Last week’s Science has another Brief on the ‘Stem Cell Theory of Cancer,’ with a nicely critical slant – Tumor Growth Need Not Be Driven by Rare Cancer Stem Cells, by Kelly et al.
Determining whether the growth of various tumors is sustained by most of the tumor cells or by a rare subpopulation has important ramifications for the design of novel therapies. Therefore, the cancer stem cell hypothesis merits more rigorous tests. For human tumors, ultimately this will require transfer of tumor cells into mice installed with all the requisite human support cells. Lastly, because the term “cancer stem cell” also currently designates the normal cell that founded the tumor, we suggest that the cells sustaining growth of an established tumor be referred to as “tumor-propagating cells.”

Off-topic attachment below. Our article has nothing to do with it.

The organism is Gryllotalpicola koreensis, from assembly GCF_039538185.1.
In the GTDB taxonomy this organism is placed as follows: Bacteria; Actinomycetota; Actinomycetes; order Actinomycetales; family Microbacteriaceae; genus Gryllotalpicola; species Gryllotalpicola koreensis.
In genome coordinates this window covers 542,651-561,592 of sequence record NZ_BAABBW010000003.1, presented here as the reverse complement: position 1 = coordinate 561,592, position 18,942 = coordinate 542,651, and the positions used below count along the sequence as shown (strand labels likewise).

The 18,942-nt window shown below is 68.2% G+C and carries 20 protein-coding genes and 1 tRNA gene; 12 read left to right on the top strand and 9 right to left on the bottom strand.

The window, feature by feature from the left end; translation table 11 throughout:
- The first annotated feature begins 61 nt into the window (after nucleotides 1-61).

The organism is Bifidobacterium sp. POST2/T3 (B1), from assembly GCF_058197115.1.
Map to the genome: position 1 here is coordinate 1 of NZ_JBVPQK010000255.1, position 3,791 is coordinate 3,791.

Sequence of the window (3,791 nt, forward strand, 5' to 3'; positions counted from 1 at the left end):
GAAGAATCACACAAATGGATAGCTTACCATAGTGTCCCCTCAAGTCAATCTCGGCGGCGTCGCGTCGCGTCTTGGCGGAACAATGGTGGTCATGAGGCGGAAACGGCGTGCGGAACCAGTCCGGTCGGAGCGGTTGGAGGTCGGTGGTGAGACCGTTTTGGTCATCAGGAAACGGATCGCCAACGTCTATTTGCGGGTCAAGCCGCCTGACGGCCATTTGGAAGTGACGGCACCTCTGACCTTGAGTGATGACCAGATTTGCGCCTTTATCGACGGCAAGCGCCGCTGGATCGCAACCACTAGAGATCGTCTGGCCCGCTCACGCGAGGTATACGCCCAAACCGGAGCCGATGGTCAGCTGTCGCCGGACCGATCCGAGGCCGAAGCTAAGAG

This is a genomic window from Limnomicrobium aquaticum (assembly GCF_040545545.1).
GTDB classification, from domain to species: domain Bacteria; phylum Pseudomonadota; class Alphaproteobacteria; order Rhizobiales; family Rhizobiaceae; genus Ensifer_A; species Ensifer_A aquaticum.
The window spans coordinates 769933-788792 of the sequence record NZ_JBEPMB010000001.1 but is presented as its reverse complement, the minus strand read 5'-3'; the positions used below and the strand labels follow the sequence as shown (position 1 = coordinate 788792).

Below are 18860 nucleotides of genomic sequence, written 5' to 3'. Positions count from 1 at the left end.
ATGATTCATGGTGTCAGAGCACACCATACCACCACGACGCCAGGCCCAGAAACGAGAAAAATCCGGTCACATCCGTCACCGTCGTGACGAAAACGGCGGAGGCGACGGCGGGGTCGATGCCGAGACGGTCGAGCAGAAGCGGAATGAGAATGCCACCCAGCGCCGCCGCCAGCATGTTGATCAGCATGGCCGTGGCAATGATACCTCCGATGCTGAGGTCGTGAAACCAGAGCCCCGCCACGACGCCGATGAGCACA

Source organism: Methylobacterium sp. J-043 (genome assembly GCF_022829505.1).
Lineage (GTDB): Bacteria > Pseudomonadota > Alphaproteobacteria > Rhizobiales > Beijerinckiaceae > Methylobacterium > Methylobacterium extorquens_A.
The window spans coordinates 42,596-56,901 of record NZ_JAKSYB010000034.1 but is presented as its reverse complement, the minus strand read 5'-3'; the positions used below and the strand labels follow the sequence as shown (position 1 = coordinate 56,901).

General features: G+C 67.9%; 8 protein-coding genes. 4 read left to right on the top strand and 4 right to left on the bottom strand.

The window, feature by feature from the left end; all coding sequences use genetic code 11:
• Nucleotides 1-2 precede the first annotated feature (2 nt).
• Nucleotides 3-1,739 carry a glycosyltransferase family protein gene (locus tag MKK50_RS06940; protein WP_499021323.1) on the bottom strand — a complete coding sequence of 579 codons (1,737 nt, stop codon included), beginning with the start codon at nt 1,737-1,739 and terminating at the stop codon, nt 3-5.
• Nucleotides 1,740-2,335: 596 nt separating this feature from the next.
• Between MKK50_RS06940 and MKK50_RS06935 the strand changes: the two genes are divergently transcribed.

I dunno – I could think of a whole list of ways to refer to these cells other than “cancer stem cells” or “tumor-propagating cells.” Others that have been used include “tumor-initiating cells,” “cancer stem-like cells,” or tumor cells with a newly acquired mutation. Whatever you call them, there are serious problems with cancer stem cells as a theory of cancer (as opposed to just sharing a couple common features, such as self-renewal).
A merger of Hanahan & Weinberg’s model (2000) of trait acquisition in cancer progression and Merlo et al.‘s (2006) model of an evolving neoplastic ecosystem fit the collective data much better, as I’ve said before.
- Kelly PN, Dakic A, Adams JM, Nutt SL, Strasser A. Tumor growth need not be driven by rare cancer stem cells. Science. 2007 Jul 20;317(5836):337. Pubmed
- Merlo LM, Pepper JW, Reid BJ, Maley CC. Cancer as an evolutionary and ecological process. Nat Rev Cancer. 2006 Dec;6(12):924-35. Pubmed.
- Hanahan D, Weinberg RA. The hallmarks of cancer. Cell. 2000 Jan 7;100(1):57-70. Pubmed.